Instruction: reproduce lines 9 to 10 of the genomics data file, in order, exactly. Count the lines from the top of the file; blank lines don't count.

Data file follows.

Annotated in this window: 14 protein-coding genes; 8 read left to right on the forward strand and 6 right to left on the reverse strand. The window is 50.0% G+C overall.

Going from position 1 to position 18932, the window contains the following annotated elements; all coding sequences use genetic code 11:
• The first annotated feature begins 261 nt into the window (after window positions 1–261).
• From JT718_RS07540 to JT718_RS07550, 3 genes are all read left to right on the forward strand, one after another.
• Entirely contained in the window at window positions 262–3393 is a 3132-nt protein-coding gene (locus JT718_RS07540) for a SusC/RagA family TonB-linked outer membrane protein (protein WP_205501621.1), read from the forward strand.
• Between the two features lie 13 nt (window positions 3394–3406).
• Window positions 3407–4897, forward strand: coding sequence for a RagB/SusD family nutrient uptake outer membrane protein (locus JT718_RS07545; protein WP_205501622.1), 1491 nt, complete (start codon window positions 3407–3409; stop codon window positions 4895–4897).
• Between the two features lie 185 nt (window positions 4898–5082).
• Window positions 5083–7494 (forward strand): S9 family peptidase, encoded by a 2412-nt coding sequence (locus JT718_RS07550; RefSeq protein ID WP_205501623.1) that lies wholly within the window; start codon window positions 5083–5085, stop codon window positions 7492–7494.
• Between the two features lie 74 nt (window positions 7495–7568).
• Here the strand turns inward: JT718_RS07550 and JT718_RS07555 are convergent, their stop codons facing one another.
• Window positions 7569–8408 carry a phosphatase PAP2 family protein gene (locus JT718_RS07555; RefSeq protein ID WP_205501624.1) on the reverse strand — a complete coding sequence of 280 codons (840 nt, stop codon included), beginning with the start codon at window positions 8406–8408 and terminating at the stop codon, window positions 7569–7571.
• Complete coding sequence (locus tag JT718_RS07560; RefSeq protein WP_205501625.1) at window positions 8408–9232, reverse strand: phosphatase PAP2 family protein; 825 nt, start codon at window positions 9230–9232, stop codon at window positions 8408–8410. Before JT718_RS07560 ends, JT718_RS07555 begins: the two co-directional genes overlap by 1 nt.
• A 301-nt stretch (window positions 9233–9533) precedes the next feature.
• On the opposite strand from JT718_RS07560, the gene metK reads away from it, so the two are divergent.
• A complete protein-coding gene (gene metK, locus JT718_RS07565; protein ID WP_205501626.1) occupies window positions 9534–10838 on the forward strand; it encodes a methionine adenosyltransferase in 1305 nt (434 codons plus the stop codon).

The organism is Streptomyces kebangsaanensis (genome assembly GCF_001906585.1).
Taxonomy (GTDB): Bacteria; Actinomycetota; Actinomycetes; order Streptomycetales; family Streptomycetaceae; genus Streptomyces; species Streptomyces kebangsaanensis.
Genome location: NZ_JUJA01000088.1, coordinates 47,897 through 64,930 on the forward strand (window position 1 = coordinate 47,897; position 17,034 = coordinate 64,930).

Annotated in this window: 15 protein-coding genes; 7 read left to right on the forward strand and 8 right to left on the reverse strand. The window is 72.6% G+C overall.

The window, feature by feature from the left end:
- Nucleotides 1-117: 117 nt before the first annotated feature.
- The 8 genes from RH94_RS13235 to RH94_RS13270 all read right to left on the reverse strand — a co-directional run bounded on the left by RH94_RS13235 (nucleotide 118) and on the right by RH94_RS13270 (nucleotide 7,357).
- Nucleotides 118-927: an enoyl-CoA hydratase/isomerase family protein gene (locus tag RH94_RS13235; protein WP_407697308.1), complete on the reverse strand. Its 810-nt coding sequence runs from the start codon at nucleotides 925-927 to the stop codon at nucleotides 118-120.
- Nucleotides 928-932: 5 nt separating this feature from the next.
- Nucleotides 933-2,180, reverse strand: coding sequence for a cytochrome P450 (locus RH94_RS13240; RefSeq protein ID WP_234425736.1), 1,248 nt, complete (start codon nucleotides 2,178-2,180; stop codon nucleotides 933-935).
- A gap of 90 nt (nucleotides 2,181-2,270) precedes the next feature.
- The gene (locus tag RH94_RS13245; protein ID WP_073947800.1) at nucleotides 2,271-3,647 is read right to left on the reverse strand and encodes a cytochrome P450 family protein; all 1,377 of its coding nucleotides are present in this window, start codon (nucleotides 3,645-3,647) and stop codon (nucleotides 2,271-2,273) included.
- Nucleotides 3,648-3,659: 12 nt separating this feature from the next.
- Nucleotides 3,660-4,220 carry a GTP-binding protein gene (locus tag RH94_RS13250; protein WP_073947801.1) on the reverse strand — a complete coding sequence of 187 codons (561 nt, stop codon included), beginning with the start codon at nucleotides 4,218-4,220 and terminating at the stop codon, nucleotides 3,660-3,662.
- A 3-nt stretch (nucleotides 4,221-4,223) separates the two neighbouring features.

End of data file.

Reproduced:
• Window positions 5083–7494 (forward strand): S9 family peptidase, encoded by a 2412-nt coding sequence (locus JT718_RS07550; RefSeq protein ID WP_205501623.1) that lies wholly within the window; start codon window positions 5083–5085, stop codon window positions 7492–7494.
• Between the two features lie 74 nt (window positions 7495–7568).